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The tentative beginnings of civil aviation

Posted in Aviation, Communications, Historical articles, History, Transport, Travel on Monday, 28 November 2011

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This edited article about civil aviation originally appeared in Look and Learn issue number 864 published on  5 August  1978.

German airship, picture, image, illustration

The Victoria Luise was Germany’s first commercial airship by Graham Coton

On 30th May, 1912, a man in the German city of Neuss was looking up at the silver-grey airship Viktoria Luise that was cruising above his head, but he failed to notice a lead-weighted postcard that fluttered down from it. Nor did he pay much attention to the clucking as this early form of delivery by airmail landed in his chicken-run.

Before the First World War, Germany’s huge airships gave her a real lead in passenger aviation, although the Zeppelin’s version of “airmail” was unreliable to say the least. Nor were the passenger flights on airships like Schwaben, Viktoria Luise, Hansa and Sachsen a proper scheduled service. These flew over most of the country but were more like excursions than a regular service. Nevertheless, between 1910 and 1914 the DELAG company that ran them made 1,600 flights, covered 145,000 kilometres and carried 34,000 passengers without a single mishap.

At that time it seemed that airships, with their smooth flight, cosy cabins and restaurants, were to be the passenger aircraft of the future. By comparison, aeroplanes seemed uncomfortable, noisy and dangerous, and could not compete. Nevertheless, once the Wright brothers had first flown it was not long before they and others had tried to take up passengers. It was not long either before the first man had been killed in a powered aircraft. The victim was a passenger, Lt. Thomas Selfridge, who died in Orville Wright’s Model A when it crashed in September, 1908.

But the pioneers of civil aviation were soon chasing records, not only for speed, altitude and distance, but also for the number of people a plane could carry. In August, 1910, this number went up to six when a Frenchman, Louis Breguet, took a policeman, a small boy, his father and two other volunteers for a trip in an all-metal Mark IV aeroplane known to its rivals as the Coffee Pot.

By 1914, machines were being specifically designed to carry passengers. In Great Britain, Claude Grahame-White, the star flier of Hendon Aerodrome, built his Aerobus as a five-seater and managed to set a world record by cramming no less than nine people in for one flight. These early aeroplanes were as yet too unreliable to compete with the Zeppelins’ passenger service, but they could capture some of the joy-riding market.

Flying soon became a craze among the adventurous, and rich, of pre-war London. They flocked to Hendon where Grahame-White advertised flights in his Aerobus – just over £2 for two circuits of the aerodrome, or £26 for a trip to Brooklands and back. Grahame-White also predicted that, by 1934, “leaving London, say on Friday, one will ascend in an air-liner and eat and sleep on board, arriving at New York on Saturday morning.” He was not all that far out.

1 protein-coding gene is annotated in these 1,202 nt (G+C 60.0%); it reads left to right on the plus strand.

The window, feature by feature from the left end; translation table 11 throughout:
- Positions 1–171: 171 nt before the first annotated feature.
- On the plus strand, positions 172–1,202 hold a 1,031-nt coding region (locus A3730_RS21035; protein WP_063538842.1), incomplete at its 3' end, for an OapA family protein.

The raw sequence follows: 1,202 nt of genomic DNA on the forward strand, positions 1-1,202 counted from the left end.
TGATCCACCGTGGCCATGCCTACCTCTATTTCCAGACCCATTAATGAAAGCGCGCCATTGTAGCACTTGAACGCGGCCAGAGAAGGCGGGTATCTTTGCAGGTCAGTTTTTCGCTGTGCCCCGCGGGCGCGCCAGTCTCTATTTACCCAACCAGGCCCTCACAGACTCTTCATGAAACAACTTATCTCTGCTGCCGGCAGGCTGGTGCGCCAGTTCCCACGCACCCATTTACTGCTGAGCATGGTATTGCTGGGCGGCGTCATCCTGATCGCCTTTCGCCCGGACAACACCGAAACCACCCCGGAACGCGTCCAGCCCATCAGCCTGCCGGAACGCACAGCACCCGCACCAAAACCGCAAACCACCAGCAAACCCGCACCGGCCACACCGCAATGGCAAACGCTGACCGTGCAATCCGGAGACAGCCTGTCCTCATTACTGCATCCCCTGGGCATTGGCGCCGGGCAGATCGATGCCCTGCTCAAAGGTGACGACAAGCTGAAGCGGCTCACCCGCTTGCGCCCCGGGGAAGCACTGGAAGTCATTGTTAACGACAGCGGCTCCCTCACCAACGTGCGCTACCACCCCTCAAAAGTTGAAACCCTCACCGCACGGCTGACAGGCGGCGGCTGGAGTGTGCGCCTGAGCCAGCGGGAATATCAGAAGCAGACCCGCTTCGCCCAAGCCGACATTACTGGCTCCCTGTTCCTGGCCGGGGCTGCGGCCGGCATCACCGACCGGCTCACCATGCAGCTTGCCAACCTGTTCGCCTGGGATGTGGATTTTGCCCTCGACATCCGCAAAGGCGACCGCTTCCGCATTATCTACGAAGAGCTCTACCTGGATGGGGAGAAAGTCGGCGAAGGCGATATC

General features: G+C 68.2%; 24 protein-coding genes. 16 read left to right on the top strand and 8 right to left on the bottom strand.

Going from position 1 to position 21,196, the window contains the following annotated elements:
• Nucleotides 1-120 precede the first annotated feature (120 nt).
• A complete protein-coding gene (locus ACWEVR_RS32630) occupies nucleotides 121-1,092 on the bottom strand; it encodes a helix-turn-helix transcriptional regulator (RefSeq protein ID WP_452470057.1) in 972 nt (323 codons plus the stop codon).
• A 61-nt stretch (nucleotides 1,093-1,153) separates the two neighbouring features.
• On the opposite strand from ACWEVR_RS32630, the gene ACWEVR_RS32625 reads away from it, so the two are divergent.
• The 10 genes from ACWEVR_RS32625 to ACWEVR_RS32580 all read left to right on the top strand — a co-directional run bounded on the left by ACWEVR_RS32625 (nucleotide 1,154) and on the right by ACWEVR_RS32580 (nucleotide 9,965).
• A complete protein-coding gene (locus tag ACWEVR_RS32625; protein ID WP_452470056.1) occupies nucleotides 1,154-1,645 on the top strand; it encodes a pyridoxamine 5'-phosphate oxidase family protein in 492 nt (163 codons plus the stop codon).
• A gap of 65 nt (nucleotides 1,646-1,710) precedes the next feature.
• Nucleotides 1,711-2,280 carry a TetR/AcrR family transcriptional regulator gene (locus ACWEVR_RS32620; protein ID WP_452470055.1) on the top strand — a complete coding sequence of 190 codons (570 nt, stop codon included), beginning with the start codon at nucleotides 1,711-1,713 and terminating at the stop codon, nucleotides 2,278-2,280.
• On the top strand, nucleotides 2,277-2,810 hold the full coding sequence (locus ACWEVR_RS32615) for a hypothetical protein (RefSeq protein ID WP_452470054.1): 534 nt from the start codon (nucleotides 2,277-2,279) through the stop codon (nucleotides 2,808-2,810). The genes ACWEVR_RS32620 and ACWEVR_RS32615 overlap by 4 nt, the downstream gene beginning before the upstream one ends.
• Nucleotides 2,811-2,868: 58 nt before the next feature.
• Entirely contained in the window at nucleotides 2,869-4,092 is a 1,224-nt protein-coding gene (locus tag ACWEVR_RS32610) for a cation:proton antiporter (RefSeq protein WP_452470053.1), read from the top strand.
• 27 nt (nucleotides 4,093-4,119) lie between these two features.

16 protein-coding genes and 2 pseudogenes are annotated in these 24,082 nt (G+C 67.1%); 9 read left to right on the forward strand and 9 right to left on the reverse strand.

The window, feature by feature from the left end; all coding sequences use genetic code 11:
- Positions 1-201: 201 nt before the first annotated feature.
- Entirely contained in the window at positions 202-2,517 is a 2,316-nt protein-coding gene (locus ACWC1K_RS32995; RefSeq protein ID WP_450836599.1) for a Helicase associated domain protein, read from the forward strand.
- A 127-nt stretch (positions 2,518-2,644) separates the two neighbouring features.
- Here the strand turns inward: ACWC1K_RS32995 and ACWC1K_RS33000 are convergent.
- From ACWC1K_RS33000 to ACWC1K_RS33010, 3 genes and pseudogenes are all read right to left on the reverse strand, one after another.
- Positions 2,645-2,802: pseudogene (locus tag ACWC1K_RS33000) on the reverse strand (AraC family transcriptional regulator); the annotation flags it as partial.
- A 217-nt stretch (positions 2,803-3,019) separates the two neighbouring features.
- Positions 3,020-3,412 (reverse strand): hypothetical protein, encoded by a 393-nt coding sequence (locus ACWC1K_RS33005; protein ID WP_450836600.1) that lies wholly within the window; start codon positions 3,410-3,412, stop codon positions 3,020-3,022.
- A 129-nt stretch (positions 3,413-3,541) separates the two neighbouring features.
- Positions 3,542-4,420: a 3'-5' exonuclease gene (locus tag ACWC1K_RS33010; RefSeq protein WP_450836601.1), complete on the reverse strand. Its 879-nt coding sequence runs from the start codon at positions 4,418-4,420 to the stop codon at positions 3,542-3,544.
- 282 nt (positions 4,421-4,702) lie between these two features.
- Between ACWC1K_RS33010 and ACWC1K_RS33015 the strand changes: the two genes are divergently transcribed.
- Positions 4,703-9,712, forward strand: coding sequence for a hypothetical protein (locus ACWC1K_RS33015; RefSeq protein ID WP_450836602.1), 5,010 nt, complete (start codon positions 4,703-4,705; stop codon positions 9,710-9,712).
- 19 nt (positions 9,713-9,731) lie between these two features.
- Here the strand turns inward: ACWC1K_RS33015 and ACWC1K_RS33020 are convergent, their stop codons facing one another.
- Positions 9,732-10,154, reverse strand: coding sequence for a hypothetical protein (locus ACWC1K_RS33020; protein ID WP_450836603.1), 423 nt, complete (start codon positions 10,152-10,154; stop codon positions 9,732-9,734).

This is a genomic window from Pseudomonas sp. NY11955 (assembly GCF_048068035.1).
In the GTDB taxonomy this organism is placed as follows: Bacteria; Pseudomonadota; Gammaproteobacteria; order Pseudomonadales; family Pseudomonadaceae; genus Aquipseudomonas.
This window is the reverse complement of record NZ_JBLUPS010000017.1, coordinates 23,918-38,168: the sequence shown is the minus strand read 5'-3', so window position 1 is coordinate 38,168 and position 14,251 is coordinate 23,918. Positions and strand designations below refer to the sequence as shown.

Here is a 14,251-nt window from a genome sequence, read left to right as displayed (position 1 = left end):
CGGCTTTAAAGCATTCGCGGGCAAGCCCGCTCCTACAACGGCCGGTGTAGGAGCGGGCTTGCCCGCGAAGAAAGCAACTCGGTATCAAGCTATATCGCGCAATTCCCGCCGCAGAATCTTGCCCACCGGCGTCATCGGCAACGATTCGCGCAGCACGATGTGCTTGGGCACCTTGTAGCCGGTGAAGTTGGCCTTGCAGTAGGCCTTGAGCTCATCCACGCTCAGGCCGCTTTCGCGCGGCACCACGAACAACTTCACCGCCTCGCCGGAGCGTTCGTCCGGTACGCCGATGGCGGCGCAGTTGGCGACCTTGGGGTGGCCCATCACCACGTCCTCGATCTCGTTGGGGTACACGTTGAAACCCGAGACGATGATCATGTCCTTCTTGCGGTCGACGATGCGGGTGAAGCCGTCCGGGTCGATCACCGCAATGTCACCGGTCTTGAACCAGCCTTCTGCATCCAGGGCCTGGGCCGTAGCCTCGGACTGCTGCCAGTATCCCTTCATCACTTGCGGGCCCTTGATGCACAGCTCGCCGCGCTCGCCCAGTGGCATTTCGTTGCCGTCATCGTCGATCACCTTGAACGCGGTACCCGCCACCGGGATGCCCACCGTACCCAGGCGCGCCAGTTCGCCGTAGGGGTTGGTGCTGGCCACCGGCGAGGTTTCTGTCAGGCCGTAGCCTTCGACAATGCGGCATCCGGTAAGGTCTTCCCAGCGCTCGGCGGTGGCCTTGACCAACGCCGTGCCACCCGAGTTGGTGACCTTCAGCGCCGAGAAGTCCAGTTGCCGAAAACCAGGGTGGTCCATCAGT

Before long, much larger planes would be needed, but as early as 1914, an almost unknown Russian engineer named Igor Sikorsky had produced a four-engined aircraft called Ilya Mourometz. In February, 1914, this machine climbed to 1,730 metres above Moscow with sixteen passengers and a dog. Sikorsky’s aeroplane was very advanced for those days, having a front balcony and an observation perch on top, plus a private furnished cabin heated via exhaust from the engines and lit by wind-driven electrical generators.

Rather less ambitious was a passenger service set up in Florida that only lasted four months. This short-lived experiment was a commercial failure, but it was the world’s first scheduled air-service.

All this happened in 1914, and soon the world’s attention was to turn to war. Yet the USA remained neutral until 1917, and even after that it did not suffer the horrors of the First World War on its own soil. This helped the Americans to develop a primitive and rather unreliable civil aviation system while the European fliers and plane-makers were plunged into a much bloodier struggle.

Passenger-carrying virtually came to a standstill when war broke out, but the development of larger, more powerful and more reliable aircraft continued – though their original purpose was to carry bombs rather than people.

Ironically, the development of airmail was quite different. The war encouraged the use of aircraft as a means of communication at a time when shipping lanes were threatened by submarines, and roads and railways were often blocked by trenches and barbed wire. During the Russian siege of Przemsyl in southern Poland, a large Austrian garrison was bottled up for 136 days in the harsh winter of 1914-15. But the Austro-Hungarian air force, flying ungainly old Lohner B1 biplanes, kept Przemsyl in touch with its friends by flying the world’s first regular, official airmail service.

Further south, Austria was locked in combat with Italy in one of the most obscure campaigns of the Great War. Deep in the isolated and untracked wilderness of Albania, these two armies were kept supplied with news from home via seaplane services, the Italians flying across the Adriatic from Brindisi to Vlone, the Austro-Hungarians flying down the Dalmatian coast from Pula to Durres.

The First World War had taught men how to fight in the air, but in the struggle for the supremacy of the skies they also learned much that would enable them to use aircraft for more peaceful purposes.

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